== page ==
Kathryn studies and writes about health, nutrition, and food safety.
Mushrooms are an iffy food for a lot of people. After all, they're one of the only things we eat that isn't a plant or an animal. Over the years, however, more and more people have become interested in cooking and consuming mushrooms. They're healthy and low on calories, and their unique textures and flavors incorporate well into a wide variety of dishes.
Some people are hesitant to try them due to the fact that certain species are inedible, poisonous, or have hallucinogenic effects. You might think that if your store-bought mushrooms go bad, you'll end up going on a bad trip. Luckily, this is not so. Bad mushrooms can, however, make you very sick. The risk of this happening is low if the mushrooms you eat are store-bought or farm-fresh. They pose even less risk if you eat them cooked. Nevertheless, it's still a good idea to take steps to avoid eating spoiled or rotten food. You don't want to take any chances.
This article discusses tell-tale signs to look for to determine whether your mushrooms have turned and provides tips on how to properly store them to prevent (or at least delay) spoilage.
How to Tell If Your Mushrooms Have Gone Bad
Here are some obvious and not-so-obvious signs that your mushrooms need to go in the trash. Use your best judgment, but err on the side of caution when deciding whether to keep, cook, or toss your fungi.
- They're slimy. The number one rule-of-thumb when it comes to detecting freshness is that when mushrooms are slimy, they're no longer fit for eating. Sliminess often occurs on mushrooms that have been sitting in the fridge for too long. While they aren't definitively dangerous at this point, it's still a good common kitchen practice to toss them.
- They have wrinkles. Sometimes, older mushrooms don't get slimy and instead dry out and get wrinkles. While it's okay to dry out your mushrooms a little bit (since they are fairly moist vegetables anyway), you don't want your mushrooms too wrinkly. If they look pretty shriveled, it's a safer bet to toss them than consume them.
- They're becoming darker or have dark spots. Dark spots are a sign that your fungi are starting to go bad. The best thing that you can do is to keep an eye on your mushrooms throughout the entire time they're in the fridge. If you notice them getting darker or developing dark spots, it's time to use them or lose them.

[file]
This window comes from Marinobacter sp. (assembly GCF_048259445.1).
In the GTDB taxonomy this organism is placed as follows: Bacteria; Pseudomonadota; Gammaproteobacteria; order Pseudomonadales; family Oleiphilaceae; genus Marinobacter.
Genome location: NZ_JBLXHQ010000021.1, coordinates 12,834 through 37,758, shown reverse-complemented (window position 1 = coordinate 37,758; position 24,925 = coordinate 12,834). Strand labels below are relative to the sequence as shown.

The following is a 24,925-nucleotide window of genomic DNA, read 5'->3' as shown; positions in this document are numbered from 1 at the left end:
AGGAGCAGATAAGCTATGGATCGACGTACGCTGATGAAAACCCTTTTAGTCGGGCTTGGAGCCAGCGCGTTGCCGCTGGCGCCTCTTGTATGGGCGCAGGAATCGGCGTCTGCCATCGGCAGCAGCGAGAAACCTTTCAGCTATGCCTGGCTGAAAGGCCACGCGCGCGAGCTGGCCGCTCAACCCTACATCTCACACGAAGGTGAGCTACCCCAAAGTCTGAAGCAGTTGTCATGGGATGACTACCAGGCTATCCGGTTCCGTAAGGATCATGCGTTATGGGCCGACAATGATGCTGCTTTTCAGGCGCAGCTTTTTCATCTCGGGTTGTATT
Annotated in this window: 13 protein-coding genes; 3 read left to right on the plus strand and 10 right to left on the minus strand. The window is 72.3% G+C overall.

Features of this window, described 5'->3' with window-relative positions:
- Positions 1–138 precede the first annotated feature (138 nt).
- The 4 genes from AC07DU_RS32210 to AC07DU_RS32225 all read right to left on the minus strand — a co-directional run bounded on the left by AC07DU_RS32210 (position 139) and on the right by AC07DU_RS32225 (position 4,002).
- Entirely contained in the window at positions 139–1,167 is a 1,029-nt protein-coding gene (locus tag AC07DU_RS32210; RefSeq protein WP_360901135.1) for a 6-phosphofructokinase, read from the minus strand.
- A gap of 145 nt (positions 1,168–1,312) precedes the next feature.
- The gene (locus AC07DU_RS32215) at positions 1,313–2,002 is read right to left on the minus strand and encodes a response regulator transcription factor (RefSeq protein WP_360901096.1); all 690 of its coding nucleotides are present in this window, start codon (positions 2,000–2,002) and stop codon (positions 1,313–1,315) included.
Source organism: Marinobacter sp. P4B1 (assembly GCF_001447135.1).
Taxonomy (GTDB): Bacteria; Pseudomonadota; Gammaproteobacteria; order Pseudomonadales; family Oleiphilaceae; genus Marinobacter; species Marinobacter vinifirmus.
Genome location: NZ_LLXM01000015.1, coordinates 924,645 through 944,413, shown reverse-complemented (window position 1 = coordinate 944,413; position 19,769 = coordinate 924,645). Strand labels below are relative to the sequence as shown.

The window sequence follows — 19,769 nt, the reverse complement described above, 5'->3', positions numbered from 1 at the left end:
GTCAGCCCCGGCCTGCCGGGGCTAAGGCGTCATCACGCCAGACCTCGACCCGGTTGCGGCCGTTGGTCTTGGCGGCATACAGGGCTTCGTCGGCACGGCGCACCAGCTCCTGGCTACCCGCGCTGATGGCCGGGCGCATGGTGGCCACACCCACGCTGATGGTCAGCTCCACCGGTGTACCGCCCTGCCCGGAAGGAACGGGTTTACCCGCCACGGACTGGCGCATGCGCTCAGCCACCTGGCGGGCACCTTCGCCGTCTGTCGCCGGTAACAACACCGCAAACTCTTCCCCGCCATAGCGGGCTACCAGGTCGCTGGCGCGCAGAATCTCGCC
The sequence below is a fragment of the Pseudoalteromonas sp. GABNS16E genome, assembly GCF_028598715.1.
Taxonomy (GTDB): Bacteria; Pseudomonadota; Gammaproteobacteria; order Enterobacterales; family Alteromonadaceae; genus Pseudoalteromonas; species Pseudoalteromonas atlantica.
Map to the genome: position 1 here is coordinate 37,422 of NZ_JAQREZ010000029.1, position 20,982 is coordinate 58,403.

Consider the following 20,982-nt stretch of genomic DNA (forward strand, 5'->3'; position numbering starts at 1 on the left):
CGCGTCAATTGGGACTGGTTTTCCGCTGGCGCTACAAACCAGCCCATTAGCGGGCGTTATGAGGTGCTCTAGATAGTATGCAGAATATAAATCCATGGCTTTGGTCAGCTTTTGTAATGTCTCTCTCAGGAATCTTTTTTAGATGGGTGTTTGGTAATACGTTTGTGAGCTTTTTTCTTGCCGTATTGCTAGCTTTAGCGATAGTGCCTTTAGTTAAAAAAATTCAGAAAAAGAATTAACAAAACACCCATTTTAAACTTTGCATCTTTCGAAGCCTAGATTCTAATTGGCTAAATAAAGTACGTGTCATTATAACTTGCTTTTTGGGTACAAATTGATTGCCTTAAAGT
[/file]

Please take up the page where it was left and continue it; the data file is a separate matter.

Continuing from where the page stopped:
- They've been around for two weeks or more. The general consensus in terms of shelf-life/storage time with mushrooms is that about two weeks in the fridge is the outer limit. Of course, you should use your common sense and best judgment. If it's been just over two weeks but they still look, smell, and feel fine, they're probably safe to eat.
- They emit an odor. Your mushrooms shouldn't have a noticeable or strong odor. If you can smell them, they've gone bad. Of course, if you're sticking your nose right up to them, you'll notice a mushroom scent, but it should be light and subtle. If you pick up the bag, open it, and have to turn your head, then you've got bad mushrooms. Get rid of them!
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Signs of Spoiled/Rotten Mushrooms
They smell bad
They're getting darker
They're older than two weeks
They've developed dark spots
How to Properly Store Mushrooms
How can you properly store mushrooms to optimize their shelf life? Here are a few storage tips to help you get the most out of your fungi before they spoil.
- Let them breathe. Store mushrooms in a way that allows them some air without drying them out too much. Keeping them in a paper bag with the top loosely rolled up inside the refrigerator is popular storage method.
- Use plastic bags and paper towels. Another way to keep mushrooms relatively fresh is to store them in plastic bags lined with paper towels to help capture moisture. Make sure you change the towels regularly if you don't plan to use your mushrooms right away. It's a good idea to experiment with including them in a variety of dishes so that you use them up before they go bad!
- Keep them in their sealed wrap. One of the most effective storage techniques is to simply keep them in the sealed containers/bags that they come in. If they are packaged in a cardboard tub wrapped with plastic, there's no need to transfer them to an alternate container when you bring them home. Make sure you don't open or tamper with them until you're ready to use them.
- Freeze them. It is possible to freeze mushrooms for later use. Because mushrooms retain so much water, however, it's much more difficult to freeze them when raw. If you're going to do so, make sure you freeze them on parchment paper and then quickly transfer them to an air-tight bag with as much of the air pressed out as possible. The best way to freeze them is to cook them first, then pack them into airtight containers or freezer bags (use whichever holds less air when sealed).
Remember, being afraid that your mushrooms are going to go bad isn't a good reason not to eat them. Use some common sense, look out for the obvious signs, and enjoy the texture and nutrition that these flavorful fungi can add to your recipes!